Growth hormone secretion is stimulated by GHRH and inhibited by somatostatin. GH secretion happens mostly 1-2 hours after a person falls asleep, and very little in the day. Sex hormones and thyroid hormones have significant influence on secretion of GH. GH secretion rate is highest in adolescents, then children, then adults. The decrease in GH associated with ageing is responsible at least in part for the decrease in lean-body and bone mass, expansion of adipose tissue and thinning of skin with ageing. Human GH produced by recombinant DNA is used to treat children with short stature due to deficiency of GH. Controversial at present is the administration of GH to short children who do not have GH deficiency, to athletes in an attempt to increase muscle mass, and to elderly persons to reverse the growth-hormone related ageing changes. Thyroid hormones T4 (thyroxine) and T3 (iodothyronine) are required for both synthesis of GH and its growth-promoting effects. Infants and children with hypothyroidism manifest retarded growth. TH is also permissive for normal CNS development. Severe iodine deficiency during pregnancy can lead to inadequate maternal and fetal TH, one of the worlds most common preventable causes of mental retardation, termed endemic cretinism. Insulin is required for growth. It is an anabolic hormone with stimulating effects on amino acid uptake and protein synthesis. It also exerts direct growth-promoting effects on cell differentiation and cell division during fetal life (and possibly childhood too). Insulin is also required for normal production of IGF-1. [wiki] Kisspeptin (formerly known as Metastin), the product of the gene Kiss1 is a G-protein coupled receptor ligand for GPR54. Kiss1 was originally identified as a human metastasis suppressor gene that has the ability to suppress melanoma and breast cancer metastasis. It is recently become clear that kisspeptin-GPR54 signaling has an important role in initiating GnRH secretion at puberty, the extent of which is an area of ongoing research. www.womens-health.co.uk/kisspeptin-hormone.html In March 2009, British scientists carrying out hormone research published exciting results which may offer new hope to infertile women around the world. These scientists are certain that the sex hormone kisspeptin, present in all healthy men and women, can restart the female reproductive system in women who have stopped ovulating due to an imbalance in their sex hormones. Kisspeptin is therefore a potential basis for a new infertility treatment. Proc Natl Acad Sci U S A. 2005 Feb 1;102(5):1761-6. Epub 2005 Jan 21 Kisspeptin directly stimulates gonadotropin-releasing hormone release via G protein-coupled receptor 54 Messager S, Chatzidaki EE, Ma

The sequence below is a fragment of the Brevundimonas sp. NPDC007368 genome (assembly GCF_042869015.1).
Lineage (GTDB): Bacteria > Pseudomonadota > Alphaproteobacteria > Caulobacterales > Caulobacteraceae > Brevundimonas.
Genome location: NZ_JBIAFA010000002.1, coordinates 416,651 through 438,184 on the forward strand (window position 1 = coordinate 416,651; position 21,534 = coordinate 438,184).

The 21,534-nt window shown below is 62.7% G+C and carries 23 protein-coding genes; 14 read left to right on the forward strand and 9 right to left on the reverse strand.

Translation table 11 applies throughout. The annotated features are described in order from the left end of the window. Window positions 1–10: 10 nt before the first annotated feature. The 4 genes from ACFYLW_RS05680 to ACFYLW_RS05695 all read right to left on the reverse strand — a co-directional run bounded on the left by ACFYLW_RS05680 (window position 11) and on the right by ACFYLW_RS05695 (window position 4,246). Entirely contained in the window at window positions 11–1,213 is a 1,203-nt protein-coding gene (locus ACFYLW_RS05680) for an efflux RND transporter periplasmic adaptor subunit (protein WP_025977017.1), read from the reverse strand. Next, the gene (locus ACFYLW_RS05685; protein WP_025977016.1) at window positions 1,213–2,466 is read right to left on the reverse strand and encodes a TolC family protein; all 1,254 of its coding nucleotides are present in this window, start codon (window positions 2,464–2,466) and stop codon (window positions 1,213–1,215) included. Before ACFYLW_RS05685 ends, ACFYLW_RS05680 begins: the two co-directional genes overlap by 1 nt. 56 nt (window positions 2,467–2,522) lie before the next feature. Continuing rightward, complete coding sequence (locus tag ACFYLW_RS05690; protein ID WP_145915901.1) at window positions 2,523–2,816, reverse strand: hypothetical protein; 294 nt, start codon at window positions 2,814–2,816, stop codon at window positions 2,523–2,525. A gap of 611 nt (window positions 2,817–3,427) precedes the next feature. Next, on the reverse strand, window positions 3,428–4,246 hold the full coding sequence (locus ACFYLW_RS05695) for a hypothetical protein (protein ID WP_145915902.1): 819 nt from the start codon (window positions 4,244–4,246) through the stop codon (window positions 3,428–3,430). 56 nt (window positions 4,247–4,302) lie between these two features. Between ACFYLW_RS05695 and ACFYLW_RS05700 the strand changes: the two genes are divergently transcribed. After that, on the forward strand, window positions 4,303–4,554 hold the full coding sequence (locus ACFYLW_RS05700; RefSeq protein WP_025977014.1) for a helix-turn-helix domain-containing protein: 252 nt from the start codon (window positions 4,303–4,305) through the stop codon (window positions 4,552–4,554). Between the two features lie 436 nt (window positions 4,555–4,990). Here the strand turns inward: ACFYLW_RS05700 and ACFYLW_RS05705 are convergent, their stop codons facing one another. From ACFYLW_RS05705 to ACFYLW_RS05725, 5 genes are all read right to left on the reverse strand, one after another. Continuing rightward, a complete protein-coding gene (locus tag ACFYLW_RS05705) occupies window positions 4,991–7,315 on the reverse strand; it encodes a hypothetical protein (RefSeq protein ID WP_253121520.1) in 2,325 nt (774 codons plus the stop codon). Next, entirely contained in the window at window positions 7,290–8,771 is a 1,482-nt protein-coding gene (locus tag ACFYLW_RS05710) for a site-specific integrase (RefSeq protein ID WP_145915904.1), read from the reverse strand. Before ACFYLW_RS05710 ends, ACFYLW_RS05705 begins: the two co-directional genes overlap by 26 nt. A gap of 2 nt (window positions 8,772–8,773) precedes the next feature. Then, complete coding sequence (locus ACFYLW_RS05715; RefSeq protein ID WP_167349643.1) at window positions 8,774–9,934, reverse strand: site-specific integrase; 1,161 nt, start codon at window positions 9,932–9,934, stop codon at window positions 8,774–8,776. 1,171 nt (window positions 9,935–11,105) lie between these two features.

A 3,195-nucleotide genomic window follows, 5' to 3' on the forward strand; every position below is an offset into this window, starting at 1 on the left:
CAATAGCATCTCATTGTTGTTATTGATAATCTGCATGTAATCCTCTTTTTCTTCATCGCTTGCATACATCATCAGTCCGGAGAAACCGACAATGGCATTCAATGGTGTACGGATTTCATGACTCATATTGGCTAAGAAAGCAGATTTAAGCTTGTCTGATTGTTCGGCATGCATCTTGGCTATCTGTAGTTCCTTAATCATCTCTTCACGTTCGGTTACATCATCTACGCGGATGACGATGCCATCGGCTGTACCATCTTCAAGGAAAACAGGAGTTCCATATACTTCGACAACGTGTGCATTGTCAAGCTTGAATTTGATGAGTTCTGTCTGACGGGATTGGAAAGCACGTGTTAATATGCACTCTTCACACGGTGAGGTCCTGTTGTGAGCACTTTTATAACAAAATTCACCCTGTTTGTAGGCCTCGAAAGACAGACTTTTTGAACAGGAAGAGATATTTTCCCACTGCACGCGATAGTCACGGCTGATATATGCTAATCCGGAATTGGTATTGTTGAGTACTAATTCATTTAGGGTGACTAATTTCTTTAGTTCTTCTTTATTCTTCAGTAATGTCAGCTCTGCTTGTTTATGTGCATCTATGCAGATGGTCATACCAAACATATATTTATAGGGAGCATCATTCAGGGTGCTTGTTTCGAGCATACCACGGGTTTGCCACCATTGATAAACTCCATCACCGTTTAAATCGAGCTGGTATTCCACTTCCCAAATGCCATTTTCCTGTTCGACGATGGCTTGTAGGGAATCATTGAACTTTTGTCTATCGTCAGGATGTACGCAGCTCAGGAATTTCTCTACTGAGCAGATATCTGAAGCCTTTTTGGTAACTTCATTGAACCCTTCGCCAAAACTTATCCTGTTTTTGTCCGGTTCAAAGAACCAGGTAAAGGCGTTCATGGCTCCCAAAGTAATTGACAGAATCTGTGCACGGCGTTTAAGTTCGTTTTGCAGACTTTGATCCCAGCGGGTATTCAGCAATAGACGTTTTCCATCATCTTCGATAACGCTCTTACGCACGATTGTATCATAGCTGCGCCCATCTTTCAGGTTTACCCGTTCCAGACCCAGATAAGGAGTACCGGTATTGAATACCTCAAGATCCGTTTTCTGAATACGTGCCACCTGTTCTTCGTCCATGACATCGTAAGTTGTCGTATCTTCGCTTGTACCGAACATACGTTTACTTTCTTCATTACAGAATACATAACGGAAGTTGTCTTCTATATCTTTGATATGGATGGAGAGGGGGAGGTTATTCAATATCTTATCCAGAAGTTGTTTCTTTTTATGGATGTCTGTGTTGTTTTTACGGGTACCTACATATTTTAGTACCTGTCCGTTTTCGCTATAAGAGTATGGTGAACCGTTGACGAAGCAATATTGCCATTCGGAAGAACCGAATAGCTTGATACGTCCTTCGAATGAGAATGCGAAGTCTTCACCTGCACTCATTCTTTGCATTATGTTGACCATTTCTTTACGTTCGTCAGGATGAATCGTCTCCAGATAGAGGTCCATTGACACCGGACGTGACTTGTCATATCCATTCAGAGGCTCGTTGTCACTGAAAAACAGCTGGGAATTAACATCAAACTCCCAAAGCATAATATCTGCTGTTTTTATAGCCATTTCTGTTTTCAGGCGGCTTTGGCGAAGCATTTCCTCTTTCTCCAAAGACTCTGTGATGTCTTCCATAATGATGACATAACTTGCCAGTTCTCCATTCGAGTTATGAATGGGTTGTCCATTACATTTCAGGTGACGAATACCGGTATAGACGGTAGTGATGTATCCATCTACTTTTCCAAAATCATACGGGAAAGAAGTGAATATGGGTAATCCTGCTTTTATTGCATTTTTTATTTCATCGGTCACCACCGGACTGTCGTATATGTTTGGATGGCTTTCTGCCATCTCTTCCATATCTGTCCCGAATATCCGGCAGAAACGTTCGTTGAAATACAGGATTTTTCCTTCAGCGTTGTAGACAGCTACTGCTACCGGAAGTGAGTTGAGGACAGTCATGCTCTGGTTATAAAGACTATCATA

D, Hendrick AG, Zahn D, Dixon J, Thresher RR, Malinge I, Lomet D, Carlton MB, Colledge WH, Caraty A, Aparicio SA. We have recently described a molecular gatekeeper of the hypothalamic-pituitary-gonadal axis with the observation that G protein-coupled receptor 54 (GPR54) is required in mice and men for the pubertal onset of pulsatile luteinizing hormone (LH) and follicle-stimulating hormone (FSH) secretion to occur. In the present study, we investigate the possible central mode of action of GPR54 and kisspeptin ligand The localization and GnRH release effects of kisspeptin thus define GPR54 as a major control point in the reproductive axis and suggest kisspeptin to be a neurohormonal effector.